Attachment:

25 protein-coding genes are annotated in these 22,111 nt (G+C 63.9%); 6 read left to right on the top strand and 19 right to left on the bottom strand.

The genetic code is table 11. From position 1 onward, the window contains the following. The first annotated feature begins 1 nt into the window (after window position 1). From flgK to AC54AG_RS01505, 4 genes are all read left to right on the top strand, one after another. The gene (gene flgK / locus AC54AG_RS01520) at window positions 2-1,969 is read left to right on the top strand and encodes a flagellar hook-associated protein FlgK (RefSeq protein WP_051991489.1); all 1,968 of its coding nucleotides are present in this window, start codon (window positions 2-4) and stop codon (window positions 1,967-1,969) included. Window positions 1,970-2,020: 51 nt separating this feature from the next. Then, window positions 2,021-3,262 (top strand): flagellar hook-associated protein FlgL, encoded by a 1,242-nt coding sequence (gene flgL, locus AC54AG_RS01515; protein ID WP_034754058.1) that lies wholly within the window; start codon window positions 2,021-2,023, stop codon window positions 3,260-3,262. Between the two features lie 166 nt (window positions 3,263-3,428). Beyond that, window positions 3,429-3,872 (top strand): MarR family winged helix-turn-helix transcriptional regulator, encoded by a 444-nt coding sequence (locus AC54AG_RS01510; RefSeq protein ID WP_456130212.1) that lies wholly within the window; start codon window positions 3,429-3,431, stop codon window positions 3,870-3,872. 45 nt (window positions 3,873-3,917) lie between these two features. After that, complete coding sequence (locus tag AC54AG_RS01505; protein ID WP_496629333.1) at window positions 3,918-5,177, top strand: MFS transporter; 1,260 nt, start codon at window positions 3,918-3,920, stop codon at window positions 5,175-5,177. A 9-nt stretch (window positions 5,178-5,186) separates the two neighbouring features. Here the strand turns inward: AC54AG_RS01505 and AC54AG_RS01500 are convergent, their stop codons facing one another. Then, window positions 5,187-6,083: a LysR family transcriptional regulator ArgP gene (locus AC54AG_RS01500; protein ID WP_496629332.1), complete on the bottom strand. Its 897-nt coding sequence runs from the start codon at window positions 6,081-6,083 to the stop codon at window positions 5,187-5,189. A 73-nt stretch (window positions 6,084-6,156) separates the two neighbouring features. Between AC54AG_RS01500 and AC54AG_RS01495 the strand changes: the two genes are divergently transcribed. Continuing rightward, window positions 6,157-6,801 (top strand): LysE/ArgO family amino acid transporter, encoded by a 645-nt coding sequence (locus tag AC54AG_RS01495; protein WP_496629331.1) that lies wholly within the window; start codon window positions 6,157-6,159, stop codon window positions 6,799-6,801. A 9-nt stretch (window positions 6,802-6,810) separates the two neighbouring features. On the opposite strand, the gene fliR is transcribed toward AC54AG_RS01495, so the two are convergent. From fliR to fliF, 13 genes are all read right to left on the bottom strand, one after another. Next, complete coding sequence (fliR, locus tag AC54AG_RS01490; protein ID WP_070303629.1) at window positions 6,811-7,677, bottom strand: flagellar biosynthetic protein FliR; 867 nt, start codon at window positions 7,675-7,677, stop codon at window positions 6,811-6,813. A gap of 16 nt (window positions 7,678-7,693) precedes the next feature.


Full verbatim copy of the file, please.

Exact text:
25 protein-coding genes are annotated in these 22,111 nt (G+C 63.9%); 6 read left to right on the top strand and 19 right to left on the bottom strand.

The genetic code is table 11. From position 1 onward, the window contains the following. The first annotated feature begins 1 nt into the window (after window position 1). From flgK to AC54AG_RS01505, 4 genes are all read left to right on the top strand, one after another. The gene (gene flgK / locus AC54AG_RS01520) at window positions 2-1,969 is read left to right on the top strand and encodes a flagellar hook-associated protein FlgK (RefSeq protein WP_051991489.1); all 1,968 of its coding nucleotides are present in this window, start codon (window positions 2-4) and stop codon (window positions 1,967-1,969) included. Window positions 1,970-2,020: 51 nt separating this feature from the next. Then, window positions 2,021-3,262 (top strand): flagellar hook-associated protein FlgL, encoded by a 1,242-nt coding sequence (gene flgL, locus AC54AG_RS01515; protein ID WP_034754058.1) that lies wholly within the window; start codon window positions 2,021-2,023, stop codon window positions 3,260-3,262. Between the two features lie 166 nt (window positions 3,263-3,428). Beyond that, window positions 3,429-3,872 (top strand): MarR family winged helix-turn-helix transcriptional regulator, encoded by a 444-nt coding sequence (locus AC54AG_RS01510; RefSeq protein ID WP_456130212.1) that lies wholly within the window; start codon window positions 3,429-3,431, stop codon window positions 3,870-3,872. 45 nt (window positions 3,873-3,917) lie between these two features. After that, complete coding sequence (locus tag AC54AG_RS01505; protein ID WP_496629333.1) at window positions 3,918-5,177, top strand: MFS transporter; 1,260 nt, start codon at window positions 3,918-3,920, stop codon at window positions 5,175-5,177. A 9-nt stretch (window positions 5,178-5,186) separates the two neighbouring features. Here the strand turns inward: AC54AG_RS01505 and AC54AG_RS01500 are convergent, their stop codons facing one another. Then, window positions 5,187-6,083: a LysR family transcriptional regulator ArgP gene (locus AC54AG_RS01500; protein ID WP_496629332.1), complete on the bottom strand. Its 897-nt coding sequence runs from the start codon at window positions 6,081-6,083 to the stop codon at window positions 5,187-5,189. A 73-nt stretch (window positions 6,084-6,156) separates the two neighbouring features. Between AC54AG_RS01500 and AC54AG_RS01495 the strand changes: the two genes are divergently transcribed. Continuing rightward, window positions 6,157-6,801 (top strand): LysE/ArgO family amino acid transporter, encoded by a 645-nt coding sequence (locus tag AC54AG_RS01495; protein WP_496629331.1) that lies wholly within the window; start codon window positions 6,157-6,159, stop codon window positions 6,799-6,801. A 9-nt stretch (window positions 6,802-6,810) separates the two neighbouring features. On the opposite strand, the gene fliR is transcribed toward AC54AG_RS01495, so the two are convergent. From fliR to fliF, 13 genes are all read right to left on the bottom strand, one after another. Next, complete coding sequence (fliR, locus tag AC54AG_RS01490; protein ID WP_070303629.1) at window positions 6,811-7,677, bottom strand: flagellar biosynthetic protein FliR; 867 nt, start codon at window positions 7,675-7,677, stop codon at window positions 6,811-6,813. A gap of 16 nt (window positions 7,678-7,693) precedes the next feature.